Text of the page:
Apr 7, 2012, 8:17 AM
Post #5 of 87 (1909 views)
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Hi Scratch,

I have no idea what you are talking about with red molecules. I didn't follow all of the info with that stuff. Just was commenting on your theory. If you can convince me that the first group is not affected by the wind but the second one is, I'll agree.

On looking out and down at the last group- see Brian Germain's dicussion of the 45 degree rule recently. 45 degree "rule" doesn't work so good.

Can't stand up in the door of a king air anyway. It's the devil's airplane. Too fast, on jump run, crappy tiny door, rear stabilizer too low and close to the door. I'd rather walk to altitude.(bit 'o humor here).
These discussins can get too serious sometimes.

skr  (D 981)

Apr 7, 2012, 11:49 PM
Post #6 of 87 (1836 views)
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The theory I thought I was writing about is why
so many people start out thinking you can leave
exit separation based on how far the person in
front of you has fallen behind the plane.

It seems intuitive because that's how the world
works down here on the ground where we use the
ground as a common, rigid frame of reference.

And then on through a number of reasons why that
doesn't work with upper winds.

The point was to help new jumpers stretch their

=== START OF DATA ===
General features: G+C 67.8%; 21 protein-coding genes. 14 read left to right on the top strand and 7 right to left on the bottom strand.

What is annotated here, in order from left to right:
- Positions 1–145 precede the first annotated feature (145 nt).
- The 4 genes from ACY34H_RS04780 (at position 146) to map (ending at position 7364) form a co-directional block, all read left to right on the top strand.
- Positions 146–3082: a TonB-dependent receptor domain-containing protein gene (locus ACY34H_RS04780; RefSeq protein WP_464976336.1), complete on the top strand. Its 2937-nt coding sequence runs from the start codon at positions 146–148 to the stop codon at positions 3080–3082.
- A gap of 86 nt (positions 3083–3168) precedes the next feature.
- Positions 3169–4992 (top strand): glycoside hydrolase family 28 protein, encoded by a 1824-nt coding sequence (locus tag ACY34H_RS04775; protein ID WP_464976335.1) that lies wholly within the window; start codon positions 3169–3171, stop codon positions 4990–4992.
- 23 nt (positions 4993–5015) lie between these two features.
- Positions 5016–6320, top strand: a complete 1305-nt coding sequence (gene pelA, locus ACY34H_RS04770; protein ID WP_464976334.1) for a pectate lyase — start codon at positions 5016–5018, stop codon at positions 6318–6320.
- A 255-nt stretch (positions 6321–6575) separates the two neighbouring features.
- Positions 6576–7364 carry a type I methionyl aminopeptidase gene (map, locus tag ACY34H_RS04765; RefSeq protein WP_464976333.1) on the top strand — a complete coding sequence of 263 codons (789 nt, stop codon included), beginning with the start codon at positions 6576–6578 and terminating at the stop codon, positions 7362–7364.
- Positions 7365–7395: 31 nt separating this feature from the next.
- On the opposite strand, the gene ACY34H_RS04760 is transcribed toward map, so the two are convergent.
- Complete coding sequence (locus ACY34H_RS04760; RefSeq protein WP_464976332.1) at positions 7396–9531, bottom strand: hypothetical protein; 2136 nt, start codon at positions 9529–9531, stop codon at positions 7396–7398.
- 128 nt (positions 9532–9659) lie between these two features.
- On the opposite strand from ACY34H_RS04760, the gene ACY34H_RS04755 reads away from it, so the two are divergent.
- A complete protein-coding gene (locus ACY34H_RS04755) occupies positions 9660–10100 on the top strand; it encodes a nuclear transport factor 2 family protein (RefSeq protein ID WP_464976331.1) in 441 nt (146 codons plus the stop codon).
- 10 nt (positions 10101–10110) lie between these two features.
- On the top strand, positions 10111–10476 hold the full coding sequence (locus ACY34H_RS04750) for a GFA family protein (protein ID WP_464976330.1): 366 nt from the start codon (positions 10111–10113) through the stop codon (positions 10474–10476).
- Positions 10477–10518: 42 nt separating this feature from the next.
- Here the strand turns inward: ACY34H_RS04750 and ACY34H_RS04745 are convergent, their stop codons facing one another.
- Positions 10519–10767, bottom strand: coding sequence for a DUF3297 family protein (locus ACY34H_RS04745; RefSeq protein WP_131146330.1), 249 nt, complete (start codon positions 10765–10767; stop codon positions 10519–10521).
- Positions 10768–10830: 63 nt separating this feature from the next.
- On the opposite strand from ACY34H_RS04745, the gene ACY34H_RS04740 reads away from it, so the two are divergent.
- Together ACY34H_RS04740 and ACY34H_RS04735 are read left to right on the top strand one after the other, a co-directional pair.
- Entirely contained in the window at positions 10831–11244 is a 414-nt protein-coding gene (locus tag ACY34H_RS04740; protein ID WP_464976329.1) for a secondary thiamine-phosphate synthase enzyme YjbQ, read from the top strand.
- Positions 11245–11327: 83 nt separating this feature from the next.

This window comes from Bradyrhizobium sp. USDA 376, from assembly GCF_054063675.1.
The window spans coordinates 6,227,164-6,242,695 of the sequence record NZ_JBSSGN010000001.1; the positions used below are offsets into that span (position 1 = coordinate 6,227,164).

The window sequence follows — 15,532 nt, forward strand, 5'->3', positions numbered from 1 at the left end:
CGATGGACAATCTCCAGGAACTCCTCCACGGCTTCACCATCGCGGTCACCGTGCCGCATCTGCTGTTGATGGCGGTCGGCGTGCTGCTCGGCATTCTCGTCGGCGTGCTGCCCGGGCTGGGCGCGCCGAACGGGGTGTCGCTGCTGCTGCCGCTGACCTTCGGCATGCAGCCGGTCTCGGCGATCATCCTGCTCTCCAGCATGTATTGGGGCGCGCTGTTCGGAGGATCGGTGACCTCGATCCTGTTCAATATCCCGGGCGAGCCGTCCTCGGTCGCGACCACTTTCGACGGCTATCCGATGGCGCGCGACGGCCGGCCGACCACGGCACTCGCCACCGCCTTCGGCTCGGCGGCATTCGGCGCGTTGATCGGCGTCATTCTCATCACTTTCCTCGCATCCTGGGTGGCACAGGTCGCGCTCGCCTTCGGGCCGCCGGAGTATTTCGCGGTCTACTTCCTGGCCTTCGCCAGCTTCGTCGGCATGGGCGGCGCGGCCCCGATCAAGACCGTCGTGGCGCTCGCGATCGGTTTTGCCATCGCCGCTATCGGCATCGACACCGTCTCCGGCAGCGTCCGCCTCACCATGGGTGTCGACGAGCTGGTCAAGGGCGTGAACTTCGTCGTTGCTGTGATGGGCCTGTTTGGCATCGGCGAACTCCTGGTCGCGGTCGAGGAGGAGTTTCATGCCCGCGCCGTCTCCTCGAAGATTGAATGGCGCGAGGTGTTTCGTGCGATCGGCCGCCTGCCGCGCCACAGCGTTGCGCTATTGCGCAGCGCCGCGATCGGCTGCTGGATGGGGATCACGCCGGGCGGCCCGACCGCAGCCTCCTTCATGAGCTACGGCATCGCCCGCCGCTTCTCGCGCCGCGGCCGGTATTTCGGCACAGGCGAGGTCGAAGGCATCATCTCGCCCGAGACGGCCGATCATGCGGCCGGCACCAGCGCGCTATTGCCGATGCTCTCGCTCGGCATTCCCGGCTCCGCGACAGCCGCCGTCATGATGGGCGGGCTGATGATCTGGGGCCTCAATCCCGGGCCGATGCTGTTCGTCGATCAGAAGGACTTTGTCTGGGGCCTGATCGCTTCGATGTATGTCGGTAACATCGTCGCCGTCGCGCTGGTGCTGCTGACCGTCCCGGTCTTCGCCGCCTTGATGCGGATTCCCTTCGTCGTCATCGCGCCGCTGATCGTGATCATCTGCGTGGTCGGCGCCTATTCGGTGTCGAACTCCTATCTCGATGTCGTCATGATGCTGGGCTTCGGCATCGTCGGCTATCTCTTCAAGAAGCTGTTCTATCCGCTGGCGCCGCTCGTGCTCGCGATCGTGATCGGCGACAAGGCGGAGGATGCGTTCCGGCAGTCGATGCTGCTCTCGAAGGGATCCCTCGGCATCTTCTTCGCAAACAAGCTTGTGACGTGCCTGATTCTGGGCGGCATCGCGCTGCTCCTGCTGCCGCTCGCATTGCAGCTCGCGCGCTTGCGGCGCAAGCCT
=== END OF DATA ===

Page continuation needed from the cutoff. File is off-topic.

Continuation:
intuitions to feel comfortable with the more complicated
situation where the ground, the layer at opening
altitude, all the layers on up to the exit layer,
and the plane, are all moving relative to each other.

Two jumpers in different layers of air may be falling
straight down relative to their local patch of air,
but the higher layer is moving relative to the lower
one, so they are not staying the same distance apart
like they would on the ground.

They are not staying the same distance apart like
they would if you had two planes, one following the
other, and a jumper leaving each plane simultaneously.

In that case the jumpers are in the same layer at the
same time and the separation stays constant.

But in the skydiving case the jumpers are separated
in time as well as space.

So that to do the initial, intuitive thing of leaving
separation by looking at the jumper ahead of you, you
have to leave the separation at opening altitude plus
enough to account for the moving layers effect.

The jumper in the door sees a distance that is roughly
airspeed * exit interval, on the way down the moving
layers effect subtracts enough that they end up with
roughly groundspeed * exit interval. And each jumper
after that sees the same thing.

Someone standing on the ground would see distance between